The pups were becoming bolder and she knew that soon she would have to take them outside into the forest glade where their den was situated, to let off steam as they wrestled and played tag. They also now had bigger appetites; their demand for food was constant. She was looking forward to the few hours’ sleep she would enjoy when their father returned with enough food for all the family.

The night grew darker and the hoots of the owls in the forest reminded her of the passing hours. She had learned much in the last four years, and had seen the dangers that faced her kind as they hunted in the dark. They had encountered humans with long sticks that spouted fire who guarded the farms, and hidden in the grass were wires that nipped at your heels; sometimes catching you in their grasp. Stray dogs, much bigger than a fox, also patrolled the forest, looking for sport and a meal, and the vixen spent her days in fear for the future of her young offspring.

She still had some milk, and eventually she quietened the pups with a feed before tucking them into her belly to keep the warm as they slept. She kept vigil, waiting for the sound of her mate as he moved aside the branches that concealed the entrance to the den. Even though she was becoming desperate, she remained unwilling to disturb her babies as they snored gently beside her.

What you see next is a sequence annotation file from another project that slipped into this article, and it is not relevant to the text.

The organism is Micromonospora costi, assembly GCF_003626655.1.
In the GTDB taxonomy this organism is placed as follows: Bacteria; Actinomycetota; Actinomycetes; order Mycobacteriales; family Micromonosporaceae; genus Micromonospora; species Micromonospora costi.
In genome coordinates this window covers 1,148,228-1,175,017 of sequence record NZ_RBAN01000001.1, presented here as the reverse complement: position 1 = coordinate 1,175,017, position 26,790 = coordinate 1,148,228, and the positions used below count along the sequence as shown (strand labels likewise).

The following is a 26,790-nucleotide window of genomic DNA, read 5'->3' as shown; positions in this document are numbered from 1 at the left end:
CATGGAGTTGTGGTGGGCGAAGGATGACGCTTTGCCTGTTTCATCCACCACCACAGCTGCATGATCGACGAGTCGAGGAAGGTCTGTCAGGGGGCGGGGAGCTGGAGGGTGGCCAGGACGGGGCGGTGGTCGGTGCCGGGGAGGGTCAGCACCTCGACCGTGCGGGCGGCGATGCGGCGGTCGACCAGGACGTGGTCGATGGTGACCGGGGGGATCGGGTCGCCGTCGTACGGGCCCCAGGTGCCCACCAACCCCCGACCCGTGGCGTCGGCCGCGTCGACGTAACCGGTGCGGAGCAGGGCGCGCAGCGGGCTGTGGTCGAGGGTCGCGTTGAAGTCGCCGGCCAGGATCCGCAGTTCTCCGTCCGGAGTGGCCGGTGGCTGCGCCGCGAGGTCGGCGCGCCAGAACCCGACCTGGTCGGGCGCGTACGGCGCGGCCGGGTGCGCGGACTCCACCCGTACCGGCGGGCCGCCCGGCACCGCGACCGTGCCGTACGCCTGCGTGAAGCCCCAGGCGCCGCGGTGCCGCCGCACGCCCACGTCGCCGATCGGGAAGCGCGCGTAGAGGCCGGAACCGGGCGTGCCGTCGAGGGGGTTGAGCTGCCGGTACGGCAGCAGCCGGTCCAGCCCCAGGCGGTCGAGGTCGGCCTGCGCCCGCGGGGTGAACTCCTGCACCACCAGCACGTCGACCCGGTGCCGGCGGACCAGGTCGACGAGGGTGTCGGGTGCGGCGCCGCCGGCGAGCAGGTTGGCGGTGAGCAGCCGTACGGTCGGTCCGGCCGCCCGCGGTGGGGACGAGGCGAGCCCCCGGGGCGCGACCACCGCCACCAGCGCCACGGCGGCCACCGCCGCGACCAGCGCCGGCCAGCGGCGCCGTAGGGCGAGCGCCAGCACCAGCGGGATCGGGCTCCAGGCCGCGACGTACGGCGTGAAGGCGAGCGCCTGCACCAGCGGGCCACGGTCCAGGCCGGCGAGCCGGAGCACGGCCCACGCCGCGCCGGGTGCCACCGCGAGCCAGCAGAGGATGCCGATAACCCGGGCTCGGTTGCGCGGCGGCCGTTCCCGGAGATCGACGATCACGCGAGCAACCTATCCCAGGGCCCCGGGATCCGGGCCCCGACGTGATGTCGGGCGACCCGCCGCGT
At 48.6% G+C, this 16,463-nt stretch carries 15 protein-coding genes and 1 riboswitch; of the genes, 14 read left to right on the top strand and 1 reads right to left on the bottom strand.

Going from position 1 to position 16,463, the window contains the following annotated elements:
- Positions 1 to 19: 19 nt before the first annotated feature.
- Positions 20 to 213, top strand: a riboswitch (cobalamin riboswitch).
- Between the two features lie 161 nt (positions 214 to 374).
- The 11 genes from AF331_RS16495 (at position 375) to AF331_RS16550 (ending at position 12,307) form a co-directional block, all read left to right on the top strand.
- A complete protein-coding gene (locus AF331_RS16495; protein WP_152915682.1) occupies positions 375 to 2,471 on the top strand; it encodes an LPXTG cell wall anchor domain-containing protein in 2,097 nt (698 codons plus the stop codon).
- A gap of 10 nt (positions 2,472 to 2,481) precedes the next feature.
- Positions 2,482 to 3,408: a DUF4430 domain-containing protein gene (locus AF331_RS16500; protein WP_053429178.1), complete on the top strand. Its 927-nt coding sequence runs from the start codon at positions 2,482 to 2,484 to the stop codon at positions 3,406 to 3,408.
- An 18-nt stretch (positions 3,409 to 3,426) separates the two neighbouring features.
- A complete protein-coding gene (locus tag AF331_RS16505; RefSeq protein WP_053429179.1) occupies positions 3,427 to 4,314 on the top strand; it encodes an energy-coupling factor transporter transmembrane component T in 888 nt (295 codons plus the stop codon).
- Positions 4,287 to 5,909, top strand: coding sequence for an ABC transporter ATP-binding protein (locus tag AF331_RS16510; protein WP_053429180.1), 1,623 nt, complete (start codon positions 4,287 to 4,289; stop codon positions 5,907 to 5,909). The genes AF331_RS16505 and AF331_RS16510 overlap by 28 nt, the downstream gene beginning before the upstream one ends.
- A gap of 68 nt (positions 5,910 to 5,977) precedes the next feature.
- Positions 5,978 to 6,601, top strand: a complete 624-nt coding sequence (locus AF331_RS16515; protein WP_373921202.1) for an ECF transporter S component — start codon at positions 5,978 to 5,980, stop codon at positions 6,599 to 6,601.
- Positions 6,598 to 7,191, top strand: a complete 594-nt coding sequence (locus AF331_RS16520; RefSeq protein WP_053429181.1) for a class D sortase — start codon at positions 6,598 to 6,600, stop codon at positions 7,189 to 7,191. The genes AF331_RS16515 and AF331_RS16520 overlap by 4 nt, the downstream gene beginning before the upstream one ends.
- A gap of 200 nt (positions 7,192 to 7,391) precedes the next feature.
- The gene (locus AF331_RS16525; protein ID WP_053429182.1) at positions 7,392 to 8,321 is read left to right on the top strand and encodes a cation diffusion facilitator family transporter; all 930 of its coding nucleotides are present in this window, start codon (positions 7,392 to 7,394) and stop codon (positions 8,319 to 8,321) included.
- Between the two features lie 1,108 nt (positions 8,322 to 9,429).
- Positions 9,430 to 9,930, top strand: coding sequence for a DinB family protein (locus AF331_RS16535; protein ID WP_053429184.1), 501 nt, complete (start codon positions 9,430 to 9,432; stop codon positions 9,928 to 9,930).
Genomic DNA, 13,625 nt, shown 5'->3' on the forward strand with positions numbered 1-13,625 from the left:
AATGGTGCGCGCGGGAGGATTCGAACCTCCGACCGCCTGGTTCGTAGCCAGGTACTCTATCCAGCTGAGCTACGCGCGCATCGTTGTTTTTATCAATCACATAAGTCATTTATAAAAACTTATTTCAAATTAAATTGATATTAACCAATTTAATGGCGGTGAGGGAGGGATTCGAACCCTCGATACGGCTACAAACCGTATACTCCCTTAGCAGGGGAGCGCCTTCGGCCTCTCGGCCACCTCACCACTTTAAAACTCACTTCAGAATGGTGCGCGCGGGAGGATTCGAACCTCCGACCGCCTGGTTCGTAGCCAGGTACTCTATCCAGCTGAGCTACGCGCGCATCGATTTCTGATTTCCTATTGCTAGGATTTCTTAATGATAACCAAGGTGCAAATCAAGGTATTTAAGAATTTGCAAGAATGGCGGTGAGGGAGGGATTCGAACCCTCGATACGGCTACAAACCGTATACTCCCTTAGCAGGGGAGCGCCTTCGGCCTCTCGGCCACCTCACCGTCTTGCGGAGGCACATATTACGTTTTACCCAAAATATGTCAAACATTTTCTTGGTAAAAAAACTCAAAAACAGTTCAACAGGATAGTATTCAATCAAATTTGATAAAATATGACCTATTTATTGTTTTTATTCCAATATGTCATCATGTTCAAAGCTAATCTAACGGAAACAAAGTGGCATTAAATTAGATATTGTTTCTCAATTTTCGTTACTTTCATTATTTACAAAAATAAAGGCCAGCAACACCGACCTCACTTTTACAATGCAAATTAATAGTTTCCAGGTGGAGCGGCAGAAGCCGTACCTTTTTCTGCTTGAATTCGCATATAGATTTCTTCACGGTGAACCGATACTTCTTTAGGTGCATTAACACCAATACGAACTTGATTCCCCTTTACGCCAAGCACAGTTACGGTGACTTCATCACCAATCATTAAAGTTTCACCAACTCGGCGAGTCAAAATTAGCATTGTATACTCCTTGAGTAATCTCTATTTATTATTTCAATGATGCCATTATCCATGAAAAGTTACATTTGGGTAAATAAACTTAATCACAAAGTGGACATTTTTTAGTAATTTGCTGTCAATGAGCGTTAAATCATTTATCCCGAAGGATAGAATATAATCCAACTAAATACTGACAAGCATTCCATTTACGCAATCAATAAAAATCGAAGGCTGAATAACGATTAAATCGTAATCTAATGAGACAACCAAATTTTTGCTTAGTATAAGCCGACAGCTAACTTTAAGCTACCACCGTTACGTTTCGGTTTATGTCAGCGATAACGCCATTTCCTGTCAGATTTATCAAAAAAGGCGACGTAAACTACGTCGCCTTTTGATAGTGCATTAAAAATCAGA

This pair of foxes was very unusual in as much as they did not hunt for other creatures and had never stolen a chicken or eggs. They only scavenged the food that had been thrown out from human houses and inns, preferring the tasty spices and seasonings that the scraps had been cooked in. Foxes would often overturn bins, rummaging around in the resulting mess to find edible pieces of cooked food and raw trimmings, especially in a hard winter. But it was strange to find foxes that only ate this by choice.